Soe Zeya Tun

Soe Zeya Tun

Based
Yangon, Myanmar
Born
Indaw Township, Myanmar
Status
Photographer
Camera
Canon 5D Mark II, 1D Mark IV
“I'm proud of my job because I know that the picture I take today is tomorrow's history.”

Beat

I cover all sorts of events in Myanmar: politics, social stories, daily life, protests and conferences.

One Shot

. YANGON, Myanmar. Reuters/Soe Zeya Tun
Myanmar pro-democracy leader Aung San Suu Kyi releases a balloon as she leaves the National League for Democracy party's Lanmadaw township branch after its opening ceremony.
“Aung San Suu Kyi is not only the daughter of Myanmar independence hero Gen Aung San, she is also the most important person in the country’s transition from military rule to a democratic system. As a photojournalist, it is not easy to get a good photo of her among her thousands of supporters and her bodyguards. Despite these difficulties, I think this photo shows a lot of action and is the best picture I have taken of her.”

Profile

One of my first memories of photography is a picture I took in 2006, showing Buddhist monks collecting alms in the early morning mist. I now think it isn’t such a good photo, but I had quite a different feeling at the time when I took it. I felt I had taken a great photo, and I printed it and gave it to many of my friends as a present.

I learnt photography by collecting and looking again and again at pictures I liked by other people. Senior Reuters photographers have been important teachers to me too.

My first assignment was on the anniversary of the Nargis cyclone, which struck in May 2008 and killed over 130,000 people. One place that holds memories of that tragic event is a lake where lotus plants grow near fields of salt. The moment I arrived there, I could feel the sun on my head and it was really hot. I wondered if someone would come to fetch water. After waiting for two hours, a girl did come and fetch some from the lake. My photo of her was published on the front of the International Herald Tribune. I was tremendously delighted, because it was my first assignment.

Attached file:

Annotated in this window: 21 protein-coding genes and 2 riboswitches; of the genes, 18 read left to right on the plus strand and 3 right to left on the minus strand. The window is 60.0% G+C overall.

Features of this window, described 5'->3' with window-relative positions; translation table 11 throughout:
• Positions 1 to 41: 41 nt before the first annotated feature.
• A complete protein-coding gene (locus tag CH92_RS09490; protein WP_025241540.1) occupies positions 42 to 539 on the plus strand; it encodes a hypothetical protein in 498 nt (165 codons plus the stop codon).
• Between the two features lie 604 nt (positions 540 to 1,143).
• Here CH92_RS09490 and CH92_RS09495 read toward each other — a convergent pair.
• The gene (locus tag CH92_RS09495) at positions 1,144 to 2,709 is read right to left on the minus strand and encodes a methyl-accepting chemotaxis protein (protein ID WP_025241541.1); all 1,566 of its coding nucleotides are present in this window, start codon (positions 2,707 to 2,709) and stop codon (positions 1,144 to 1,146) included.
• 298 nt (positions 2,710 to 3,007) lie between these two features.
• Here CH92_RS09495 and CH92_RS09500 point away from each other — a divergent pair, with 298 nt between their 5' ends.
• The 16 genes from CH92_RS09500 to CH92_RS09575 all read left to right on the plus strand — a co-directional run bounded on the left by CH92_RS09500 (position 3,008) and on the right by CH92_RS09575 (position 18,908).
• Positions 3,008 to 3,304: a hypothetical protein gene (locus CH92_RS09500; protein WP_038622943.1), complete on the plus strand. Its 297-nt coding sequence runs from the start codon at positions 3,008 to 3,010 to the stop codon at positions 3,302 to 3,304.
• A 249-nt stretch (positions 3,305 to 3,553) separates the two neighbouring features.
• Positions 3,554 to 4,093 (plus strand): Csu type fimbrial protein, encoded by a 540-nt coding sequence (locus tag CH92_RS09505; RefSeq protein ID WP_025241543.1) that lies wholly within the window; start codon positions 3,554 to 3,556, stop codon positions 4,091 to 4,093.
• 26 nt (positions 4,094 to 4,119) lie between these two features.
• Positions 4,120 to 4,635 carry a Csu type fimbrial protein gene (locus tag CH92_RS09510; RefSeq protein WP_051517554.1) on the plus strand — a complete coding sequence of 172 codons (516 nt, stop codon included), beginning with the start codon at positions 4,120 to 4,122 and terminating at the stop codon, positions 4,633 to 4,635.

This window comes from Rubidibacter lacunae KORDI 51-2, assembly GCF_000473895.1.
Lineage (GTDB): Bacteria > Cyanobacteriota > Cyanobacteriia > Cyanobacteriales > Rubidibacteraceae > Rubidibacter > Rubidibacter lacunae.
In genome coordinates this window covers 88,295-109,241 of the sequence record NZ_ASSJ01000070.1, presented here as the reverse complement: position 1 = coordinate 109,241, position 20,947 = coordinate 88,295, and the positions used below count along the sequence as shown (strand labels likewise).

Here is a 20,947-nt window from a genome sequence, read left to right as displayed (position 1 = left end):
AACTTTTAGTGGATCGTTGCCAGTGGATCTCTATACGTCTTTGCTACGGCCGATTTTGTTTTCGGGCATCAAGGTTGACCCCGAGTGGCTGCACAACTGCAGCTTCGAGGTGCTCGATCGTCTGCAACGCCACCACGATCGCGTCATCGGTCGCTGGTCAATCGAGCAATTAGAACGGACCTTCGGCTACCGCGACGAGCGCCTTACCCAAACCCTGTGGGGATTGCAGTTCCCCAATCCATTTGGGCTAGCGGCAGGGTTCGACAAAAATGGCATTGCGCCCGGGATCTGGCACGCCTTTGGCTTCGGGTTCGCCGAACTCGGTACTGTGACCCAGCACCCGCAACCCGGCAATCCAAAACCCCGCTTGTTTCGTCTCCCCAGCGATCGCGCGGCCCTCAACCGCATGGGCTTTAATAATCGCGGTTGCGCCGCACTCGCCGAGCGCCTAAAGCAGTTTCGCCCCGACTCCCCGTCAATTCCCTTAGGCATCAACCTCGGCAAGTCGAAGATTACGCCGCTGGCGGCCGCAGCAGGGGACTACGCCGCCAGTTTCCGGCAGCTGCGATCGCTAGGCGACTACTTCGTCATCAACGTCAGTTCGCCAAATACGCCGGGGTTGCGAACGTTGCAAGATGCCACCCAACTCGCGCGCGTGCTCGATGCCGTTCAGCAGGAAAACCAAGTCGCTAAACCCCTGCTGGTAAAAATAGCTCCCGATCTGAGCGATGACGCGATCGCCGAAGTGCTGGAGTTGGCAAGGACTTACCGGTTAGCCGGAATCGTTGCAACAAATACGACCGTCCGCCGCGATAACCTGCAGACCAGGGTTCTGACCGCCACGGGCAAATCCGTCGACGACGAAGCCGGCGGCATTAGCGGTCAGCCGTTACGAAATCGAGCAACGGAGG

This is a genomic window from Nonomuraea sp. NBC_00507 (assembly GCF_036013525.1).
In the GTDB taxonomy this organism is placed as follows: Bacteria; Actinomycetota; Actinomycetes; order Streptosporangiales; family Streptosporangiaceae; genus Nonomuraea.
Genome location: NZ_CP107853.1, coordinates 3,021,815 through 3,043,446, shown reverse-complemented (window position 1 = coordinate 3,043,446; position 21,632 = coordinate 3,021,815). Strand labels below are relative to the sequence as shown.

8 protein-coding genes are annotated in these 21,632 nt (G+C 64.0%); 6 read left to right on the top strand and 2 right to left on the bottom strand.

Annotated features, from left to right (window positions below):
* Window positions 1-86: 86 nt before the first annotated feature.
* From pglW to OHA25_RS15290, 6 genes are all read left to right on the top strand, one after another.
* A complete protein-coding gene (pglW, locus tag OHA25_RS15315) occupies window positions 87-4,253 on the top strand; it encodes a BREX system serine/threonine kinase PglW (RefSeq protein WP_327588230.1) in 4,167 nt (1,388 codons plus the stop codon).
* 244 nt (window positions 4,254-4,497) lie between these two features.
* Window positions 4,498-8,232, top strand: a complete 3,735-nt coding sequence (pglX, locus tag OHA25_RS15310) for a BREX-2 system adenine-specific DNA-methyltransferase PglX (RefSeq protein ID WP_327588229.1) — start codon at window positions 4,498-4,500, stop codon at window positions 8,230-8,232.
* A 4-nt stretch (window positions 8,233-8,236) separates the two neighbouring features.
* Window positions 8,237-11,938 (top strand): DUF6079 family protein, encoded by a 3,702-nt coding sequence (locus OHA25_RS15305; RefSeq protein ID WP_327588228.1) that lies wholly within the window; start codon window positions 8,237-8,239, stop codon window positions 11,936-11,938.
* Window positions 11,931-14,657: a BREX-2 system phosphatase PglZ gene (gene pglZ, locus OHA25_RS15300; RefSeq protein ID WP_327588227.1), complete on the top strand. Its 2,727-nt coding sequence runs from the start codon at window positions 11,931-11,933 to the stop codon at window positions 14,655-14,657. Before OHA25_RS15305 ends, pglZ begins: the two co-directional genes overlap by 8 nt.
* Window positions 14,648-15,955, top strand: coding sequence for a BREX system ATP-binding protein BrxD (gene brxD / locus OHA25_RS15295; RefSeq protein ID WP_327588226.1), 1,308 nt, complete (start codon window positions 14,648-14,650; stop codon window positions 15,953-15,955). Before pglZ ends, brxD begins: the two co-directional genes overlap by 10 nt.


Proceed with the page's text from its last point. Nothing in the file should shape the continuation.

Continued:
The story that left the biggest mark on me was the sectarian violence between ethnic Rakhines and Rohingya Muslims in Myanmar. On both sides, there are people who behave badly and people who have nothing to do with the disputes and riots - especially elderly people and children. These victims suffered painfully from the problems. I felt really sorry for them.

I take pictures for everyone who is going to see them: newspaper readers, those who watch television, those who explore websites, editors and – if the subject of the picture is a person – the person himself.

The biggest lesson I have learnt is the importance of the truth. As a reporter, it is necessary and important to tell the true story. In normal conditions, it is not difficult to find out what the truth is. But sometimes it is harder. I’ve learnt that during times when problems break out, both sides hate those who tell the truth.

The person I respect most is my mum - a brave old lady who gave birth to me, brought me up, took care of me, and even today, is still looking after me. She’s the one who always loves me!

I'm proud of my job because I know that the picture I take today is tomorrow's history.

Behind the Scenes

. PAUKTAW, Myanmar. Kaung Htet
Soe Zeya Tun walks among burnt houses in Pauktaw township, Myanmar, after violence between ethnic Rakhines and Rohingya Muslims.
. Myanmar. Nyein Chan Naing
Soe Zeya Tun walks past police as they guard the Bangladeshi embassy in Myanmar during a protest by Buddhist monks.